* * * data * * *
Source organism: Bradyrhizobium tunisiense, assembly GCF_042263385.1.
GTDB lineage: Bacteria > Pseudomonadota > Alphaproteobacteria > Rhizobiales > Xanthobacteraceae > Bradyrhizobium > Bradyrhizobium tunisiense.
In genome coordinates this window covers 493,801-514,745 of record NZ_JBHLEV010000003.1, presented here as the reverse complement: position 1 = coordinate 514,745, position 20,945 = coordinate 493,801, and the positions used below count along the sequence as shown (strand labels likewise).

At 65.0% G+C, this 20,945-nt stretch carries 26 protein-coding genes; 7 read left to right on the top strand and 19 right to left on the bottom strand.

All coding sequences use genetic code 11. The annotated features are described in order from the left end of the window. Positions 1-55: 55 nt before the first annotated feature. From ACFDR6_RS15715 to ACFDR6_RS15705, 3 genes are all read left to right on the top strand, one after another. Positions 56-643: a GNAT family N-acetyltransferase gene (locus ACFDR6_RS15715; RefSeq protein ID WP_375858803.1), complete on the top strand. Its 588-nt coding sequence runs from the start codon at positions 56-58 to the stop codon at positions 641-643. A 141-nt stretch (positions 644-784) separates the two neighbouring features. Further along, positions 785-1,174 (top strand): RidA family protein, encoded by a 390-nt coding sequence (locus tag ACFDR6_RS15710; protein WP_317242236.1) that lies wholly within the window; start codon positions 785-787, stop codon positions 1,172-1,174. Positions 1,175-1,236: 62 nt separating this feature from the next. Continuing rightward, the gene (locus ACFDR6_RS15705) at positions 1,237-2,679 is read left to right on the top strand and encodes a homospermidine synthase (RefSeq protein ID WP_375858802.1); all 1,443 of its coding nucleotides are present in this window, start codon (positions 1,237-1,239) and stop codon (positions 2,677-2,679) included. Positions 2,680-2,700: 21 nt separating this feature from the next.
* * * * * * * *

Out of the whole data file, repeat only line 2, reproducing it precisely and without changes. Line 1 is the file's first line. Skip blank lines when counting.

GTDB lineage: Bacteria > Pseudomonadota > Alphaproteobacteria > Rhizobiales > Xanthobacteraceae > Bradyrhizobium > Bradyrhizobium tunisiense.